Isis in Raqqa
Militant Islamist fighters take part in a military parade along the streets of northern Raqqa province in Syria Reuters/Stringer

UK Prime Minister David Cameron has told the House of Commons, at the beginning of the vote on whether to extend UK bombing to Syria, that Britons should cease referring to the terrorist group that controls swathes of Iraq, Syria, Libya and Egypt's Sinai as Islamic State, Isis or Isil and begin using Daesh.

The term has already become official terminology in Russia and France, where it was adopted as far back as September 2014, and has a major advantage in that IS fighters and leaders hate it. The word is an Arabic acronym of al-Dawla al-Islamiya fi Iraq wa ash-Sham – meaning the Islamic State of Iraq and al-Shams – but Daesh when spoken sounds similar to the Arabic words for "the sowers of discord" (Dahes) or "one who crushes underfoot" (Daes).

Due to Arabic wordplay, it could also be an insult and IS threatened "to cut the tongue of anyone who publicly used the acronym Daesh, instead of referring to the group by its full name", the Associated Press wrote in September 2014.

Muslims have always preferred to use the term Daesh rather than Islamic State, given that, they argue, the territory the terrorist group controls in Iraq and Syria is neither Islamic nor a state.

Many object to the term Islamic State because "the word 'state' implies a system of administration and governance", said David L Phillips, director of the Peace-Building and Rights Program at Columbia University. "It's not a term that would be used to characterise a terrorist group or militia that is merely rolling up territory."

But there are practical concerns too: al-Shams is the Arabic word for the area of the Middle East encompassing Syria and Lebanon and IS influence has now spread across North Africa, the Gulf and elsewhere in the Middle East. It is argued that Daesh has outgrown the titles Isis or Isil (Islamic State of Iraq and the Levant – Levant being the English term for Syria, Lebanon, Jordan, Israel and the Palestinian Territories), since it began its low-level insurgency in the deserts of eastern Syria and ploughed into Mosul in the summer of 2014.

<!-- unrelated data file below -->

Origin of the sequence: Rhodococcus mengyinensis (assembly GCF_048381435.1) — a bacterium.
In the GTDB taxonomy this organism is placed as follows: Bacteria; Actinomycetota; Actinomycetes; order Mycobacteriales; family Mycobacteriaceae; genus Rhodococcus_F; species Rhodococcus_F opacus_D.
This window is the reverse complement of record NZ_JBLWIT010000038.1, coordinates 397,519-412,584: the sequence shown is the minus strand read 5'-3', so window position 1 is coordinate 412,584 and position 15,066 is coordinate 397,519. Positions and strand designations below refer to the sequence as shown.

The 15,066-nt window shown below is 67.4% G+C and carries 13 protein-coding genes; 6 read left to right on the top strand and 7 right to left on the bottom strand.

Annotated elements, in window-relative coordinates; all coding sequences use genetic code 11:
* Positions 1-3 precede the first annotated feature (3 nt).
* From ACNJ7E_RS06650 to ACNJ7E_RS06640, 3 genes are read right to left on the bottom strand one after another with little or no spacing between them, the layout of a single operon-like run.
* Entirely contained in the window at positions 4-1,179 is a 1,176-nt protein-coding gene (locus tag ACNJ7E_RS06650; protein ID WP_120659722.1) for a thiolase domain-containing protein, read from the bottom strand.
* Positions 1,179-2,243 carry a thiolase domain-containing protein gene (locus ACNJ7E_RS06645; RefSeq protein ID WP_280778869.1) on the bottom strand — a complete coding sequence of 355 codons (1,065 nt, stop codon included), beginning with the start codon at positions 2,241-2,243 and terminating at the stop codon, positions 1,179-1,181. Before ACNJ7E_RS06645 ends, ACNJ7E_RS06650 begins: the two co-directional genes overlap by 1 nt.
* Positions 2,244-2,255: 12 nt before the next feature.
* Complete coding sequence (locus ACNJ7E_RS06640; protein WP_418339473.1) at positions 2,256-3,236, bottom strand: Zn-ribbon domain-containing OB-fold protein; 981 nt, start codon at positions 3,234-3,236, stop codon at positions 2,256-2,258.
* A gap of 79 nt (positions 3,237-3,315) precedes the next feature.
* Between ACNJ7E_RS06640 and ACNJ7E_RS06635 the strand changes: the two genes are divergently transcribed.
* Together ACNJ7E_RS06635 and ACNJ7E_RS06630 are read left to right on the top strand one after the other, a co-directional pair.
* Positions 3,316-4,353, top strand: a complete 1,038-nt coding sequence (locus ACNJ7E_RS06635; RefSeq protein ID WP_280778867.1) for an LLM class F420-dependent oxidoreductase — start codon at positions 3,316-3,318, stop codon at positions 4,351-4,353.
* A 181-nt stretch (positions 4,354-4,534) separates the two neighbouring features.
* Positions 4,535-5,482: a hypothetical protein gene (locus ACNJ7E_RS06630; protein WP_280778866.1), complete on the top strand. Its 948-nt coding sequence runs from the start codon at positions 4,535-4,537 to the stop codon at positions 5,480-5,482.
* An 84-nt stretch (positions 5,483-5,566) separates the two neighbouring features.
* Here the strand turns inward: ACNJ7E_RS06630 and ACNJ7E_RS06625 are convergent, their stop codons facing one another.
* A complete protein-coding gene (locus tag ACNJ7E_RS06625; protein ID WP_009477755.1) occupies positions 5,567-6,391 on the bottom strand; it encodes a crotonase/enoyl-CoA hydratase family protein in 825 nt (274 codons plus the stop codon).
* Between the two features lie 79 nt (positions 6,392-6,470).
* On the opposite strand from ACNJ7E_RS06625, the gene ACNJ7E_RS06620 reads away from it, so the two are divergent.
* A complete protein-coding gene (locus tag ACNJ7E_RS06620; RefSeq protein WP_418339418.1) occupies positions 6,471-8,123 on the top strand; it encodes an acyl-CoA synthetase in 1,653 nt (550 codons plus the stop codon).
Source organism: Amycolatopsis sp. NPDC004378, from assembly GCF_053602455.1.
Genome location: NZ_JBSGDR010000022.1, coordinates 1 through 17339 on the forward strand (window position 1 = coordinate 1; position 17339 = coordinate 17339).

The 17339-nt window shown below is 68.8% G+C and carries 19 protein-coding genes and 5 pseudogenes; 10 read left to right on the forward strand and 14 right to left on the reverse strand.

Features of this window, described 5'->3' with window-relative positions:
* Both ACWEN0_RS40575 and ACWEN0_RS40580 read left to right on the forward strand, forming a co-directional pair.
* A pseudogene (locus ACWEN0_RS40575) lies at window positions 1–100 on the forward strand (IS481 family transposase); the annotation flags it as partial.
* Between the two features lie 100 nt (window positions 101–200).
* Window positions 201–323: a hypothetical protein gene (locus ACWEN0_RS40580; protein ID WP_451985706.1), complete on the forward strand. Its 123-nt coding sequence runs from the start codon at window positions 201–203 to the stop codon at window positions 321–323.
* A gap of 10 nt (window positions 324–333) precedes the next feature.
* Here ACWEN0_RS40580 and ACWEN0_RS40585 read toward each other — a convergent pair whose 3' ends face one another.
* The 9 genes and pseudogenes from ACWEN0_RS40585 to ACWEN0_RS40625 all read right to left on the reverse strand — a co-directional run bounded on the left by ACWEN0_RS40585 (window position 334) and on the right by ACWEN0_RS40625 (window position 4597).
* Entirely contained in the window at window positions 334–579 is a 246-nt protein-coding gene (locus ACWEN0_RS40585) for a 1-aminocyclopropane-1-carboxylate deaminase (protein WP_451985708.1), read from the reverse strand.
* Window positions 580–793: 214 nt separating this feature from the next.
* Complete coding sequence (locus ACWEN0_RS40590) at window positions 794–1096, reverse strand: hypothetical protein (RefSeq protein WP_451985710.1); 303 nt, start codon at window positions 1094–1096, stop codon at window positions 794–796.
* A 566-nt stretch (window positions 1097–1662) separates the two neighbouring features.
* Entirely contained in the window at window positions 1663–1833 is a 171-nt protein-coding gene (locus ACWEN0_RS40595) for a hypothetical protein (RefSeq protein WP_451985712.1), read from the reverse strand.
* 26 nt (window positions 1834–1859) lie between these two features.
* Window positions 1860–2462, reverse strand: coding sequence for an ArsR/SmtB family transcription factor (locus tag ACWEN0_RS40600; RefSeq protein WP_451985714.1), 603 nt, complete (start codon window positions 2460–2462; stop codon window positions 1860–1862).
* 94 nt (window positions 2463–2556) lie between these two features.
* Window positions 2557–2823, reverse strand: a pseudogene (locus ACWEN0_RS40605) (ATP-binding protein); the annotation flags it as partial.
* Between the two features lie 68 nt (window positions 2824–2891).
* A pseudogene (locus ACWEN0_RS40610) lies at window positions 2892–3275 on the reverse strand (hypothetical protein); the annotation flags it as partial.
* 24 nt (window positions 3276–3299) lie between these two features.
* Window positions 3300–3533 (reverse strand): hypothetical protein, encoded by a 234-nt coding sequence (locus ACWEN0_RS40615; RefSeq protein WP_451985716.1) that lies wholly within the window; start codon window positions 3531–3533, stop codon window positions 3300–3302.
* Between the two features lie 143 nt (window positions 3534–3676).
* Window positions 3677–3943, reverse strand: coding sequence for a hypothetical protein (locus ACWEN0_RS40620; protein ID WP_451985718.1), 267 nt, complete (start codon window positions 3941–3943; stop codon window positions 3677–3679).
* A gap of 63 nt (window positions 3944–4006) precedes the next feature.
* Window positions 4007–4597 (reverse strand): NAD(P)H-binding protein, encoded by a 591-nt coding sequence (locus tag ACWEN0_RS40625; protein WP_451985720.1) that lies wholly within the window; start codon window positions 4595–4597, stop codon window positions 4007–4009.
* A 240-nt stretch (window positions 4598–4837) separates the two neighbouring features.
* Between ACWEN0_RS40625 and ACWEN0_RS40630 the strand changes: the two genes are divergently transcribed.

It is not the first time Cameron has asked Britain to refer to Islamic State by another name, in June, the prime minister asked the BBC to start referring to IS as Isil – meaning the Islamic State in Iraq and the Levant – rather than Islamic State in Iraq and al-Shams.

It is not the first time that a Conservative has pushed for the adoption of the term Daesh. In July, Rehman Chishti, the MP for Gillingham and Rainham, launched a campaign to cease calling IS 'Islamic' State in order to uncouple the group from its false association with Islam and help challenge its legitimacy.

"We need to get our terminology right and not link the great religion of Islam with this terrorist organisation," Chishti, who is of Pakistani origin, told IBTimes UK.

Other names for Daesh

Islamic State: This is the English version of what the terror group calls itself. It also claims to be a caliphate, which is a state ruled by a caliph, which is Arabic for "successor", meaning successor to the Islamic Prophet Muhammad. The last generally acknowledged Muslim caliphate was the Ottoman Empire, which ended in 1923. Many governments and media refuse to use this name because it gives the group legitimacy as a state and a representative of Islam.

Isis: The militant group, which began as the Iraqi branch of al Qaeda during the US occupation, gained this name after it invaded Syria in 2013. Isis is short for "Islamic State in Iraq and Syria", or "Islamic State of Iraq and al-Sham", which is an old Arabic term for the area.

Isil: Isil translates to "Islamic State of Iraq and the Levant". The Levant is a geographical term that refers to the eastern shore of the Mediterranean – Syria, Lebanon, Palestine, Israel and Jordan. It is the term the US government uses since the "Levant" is apparently a better translation for al-Sham, the Arabic name for the region.